The first time I went to New York City, I was 13 years old. I absolutely fell in love with it, and now I would die to live and go to college there and I plan on both. My New York City is Kate's Montana. She loves Montana and at the very beginning of the movie, that was the first key component to who she is as a person, after mention that she is the one with leukemia. She reads travel guides on it on several occasions throughout the movie. I admire her for verging on obsession with a particular place, akin to me.

The young woman is also extremely compassionate, especially towards her family. When they feel like breaking down, Kate is “to the rescue” and there to placate them. She is there to rub their backs and be their guardian angel, as she is truly grateful for all the sacrifice that her family has given her as she expresses in the film under a B-roll narrating. I wish I could've been as grateful and her over the years, and even though I am grateful for all the sacrifice that my family has been obliged to provide for me, I don't always openly express it as often as I should.

I've never had a stronger connection with a fictional character before ever in my life. Kate reminded me of myself so much. The difference is Jodi Picoult, Nick Cassavettes, and Sofia Vassileva (the author of the book, the director of the film, and the actress who played Kate ), simply opted to omit the bad parts that I see in my personality.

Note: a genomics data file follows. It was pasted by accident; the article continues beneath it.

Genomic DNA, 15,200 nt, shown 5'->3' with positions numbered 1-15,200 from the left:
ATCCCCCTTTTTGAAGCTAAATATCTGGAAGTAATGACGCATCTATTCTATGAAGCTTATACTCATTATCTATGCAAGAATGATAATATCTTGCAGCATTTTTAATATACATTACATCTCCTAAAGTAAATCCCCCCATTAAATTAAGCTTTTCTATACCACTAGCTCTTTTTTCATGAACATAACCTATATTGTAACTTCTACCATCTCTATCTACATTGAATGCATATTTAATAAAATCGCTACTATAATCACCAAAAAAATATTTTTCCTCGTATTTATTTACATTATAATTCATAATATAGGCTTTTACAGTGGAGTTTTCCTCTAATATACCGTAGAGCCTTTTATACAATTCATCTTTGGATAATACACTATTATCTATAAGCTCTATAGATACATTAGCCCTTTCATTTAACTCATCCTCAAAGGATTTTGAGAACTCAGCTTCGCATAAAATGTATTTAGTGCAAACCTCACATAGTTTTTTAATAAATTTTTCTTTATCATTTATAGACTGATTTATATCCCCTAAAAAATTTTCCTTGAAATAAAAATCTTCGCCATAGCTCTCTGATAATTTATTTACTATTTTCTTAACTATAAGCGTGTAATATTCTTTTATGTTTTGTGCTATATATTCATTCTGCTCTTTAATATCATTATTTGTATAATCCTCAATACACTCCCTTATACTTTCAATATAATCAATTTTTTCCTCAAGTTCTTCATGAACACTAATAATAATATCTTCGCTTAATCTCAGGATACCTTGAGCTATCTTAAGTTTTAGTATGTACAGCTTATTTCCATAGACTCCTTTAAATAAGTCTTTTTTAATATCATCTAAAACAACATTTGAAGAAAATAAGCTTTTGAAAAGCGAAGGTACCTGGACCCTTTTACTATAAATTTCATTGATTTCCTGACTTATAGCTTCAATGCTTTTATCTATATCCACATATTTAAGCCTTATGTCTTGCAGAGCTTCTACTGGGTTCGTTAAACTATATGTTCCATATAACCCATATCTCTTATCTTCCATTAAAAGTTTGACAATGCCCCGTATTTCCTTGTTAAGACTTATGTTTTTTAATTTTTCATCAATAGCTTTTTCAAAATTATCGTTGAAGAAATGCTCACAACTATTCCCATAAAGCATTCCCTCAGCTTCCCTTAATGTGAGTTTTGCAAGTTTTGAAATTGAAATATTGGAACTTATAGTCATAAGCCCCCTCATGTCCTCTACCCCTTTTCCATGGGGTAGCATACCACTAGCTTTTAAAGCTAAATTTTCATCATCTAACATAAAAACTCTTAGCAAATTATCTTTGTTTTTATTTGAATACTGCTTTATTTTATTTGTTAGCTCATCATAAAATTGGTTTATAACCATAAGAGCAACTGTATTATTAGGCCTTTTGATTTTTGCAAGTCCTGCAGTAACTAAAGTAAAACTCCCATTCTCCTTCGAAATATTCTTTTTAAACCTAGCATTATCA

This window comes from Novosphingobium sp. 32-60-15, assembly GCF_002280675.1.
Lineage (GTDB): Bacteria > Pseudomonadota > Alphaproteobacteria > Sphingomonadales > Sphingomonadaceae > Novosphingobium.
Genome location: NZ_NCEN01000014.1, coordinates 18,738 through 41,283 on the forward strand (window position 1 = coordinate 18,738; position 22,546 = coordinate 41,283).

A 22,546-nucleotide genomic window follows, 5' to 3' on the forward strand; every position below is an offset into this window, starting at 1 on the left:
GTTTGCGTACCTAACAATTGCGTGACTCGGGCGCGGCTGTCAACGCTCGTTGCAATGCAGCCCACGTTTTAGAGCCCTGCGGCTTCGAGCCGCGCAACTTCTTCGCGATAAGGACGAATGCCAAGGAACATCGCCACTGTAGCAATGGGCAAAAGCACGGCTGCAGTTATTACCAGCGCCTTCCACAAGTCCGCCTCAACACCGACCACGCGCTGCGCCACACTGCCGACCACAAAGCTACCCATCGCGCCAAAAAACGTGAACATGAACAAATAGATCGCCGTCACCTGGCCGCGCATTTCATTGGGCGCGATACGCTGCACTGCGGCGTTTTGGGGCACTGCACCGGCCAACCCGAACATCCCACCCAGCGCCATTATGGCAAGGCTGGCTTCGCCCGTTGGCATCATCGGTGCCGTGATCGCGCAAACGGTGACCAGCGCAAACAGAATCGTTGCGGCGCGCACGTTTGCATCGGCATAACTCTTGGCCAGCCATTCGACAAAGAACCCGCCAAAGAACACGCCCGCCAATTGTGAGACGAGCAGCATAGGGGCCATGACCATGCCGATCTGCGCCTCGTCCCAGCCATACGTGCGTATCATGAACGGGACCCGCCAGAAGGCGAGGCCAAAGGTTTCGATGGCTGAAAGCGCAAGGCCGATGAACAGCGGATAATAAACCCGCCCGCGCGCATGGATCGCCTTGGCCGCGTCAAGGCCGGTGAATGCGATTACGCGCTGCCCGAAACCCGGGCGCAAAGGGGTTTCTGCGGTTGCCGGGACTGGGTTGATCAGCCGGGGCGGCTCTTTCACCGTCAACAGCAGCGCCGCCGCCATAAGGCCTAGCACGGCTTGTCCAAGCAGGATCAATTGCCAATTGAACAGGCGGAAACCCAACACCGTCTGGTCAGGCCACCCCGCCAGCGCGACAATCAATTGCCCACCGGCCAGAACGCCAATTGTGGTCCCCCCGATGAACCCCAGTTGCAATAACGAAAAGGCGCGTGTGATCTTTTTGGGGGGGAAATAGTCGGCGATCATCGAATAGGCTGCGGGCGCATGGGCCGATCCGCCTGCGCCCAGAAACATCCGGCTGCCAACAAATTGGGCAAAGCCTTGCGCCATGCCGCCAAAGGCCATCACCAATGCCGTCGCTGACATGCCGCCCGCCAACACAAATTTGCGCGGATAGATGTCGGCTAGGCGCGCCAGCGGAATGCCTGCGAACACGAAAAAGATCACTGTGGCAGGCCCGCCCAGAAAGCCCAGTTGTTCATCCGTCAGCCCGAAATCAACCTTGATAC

Kate Fitzgerald is strong-willed, fun-loving, and a free spirit. She inspired me to be a better person. I would highly recommend this movie, unless you are particually squeamish, as there are some graphic scenes throughout Also if you are unable to handle heavy subject matter. I thank Kate for impacting my life in such a big way. I hope those who haven't seen the movie will, because I want you to experience the magic that is Kate Fitzgerald for herself. I have bestowed upon her the middle name Sofia to honor the Sofia that played her, who was also the title character in the movie, Eloise, which was also one of my favorite films. You can never replace Kate Sofia Fitzgerald. I felt like I knew her and I felt like we we somehow strangely connected. Kate was like a sister to me almost and I will honor her as such.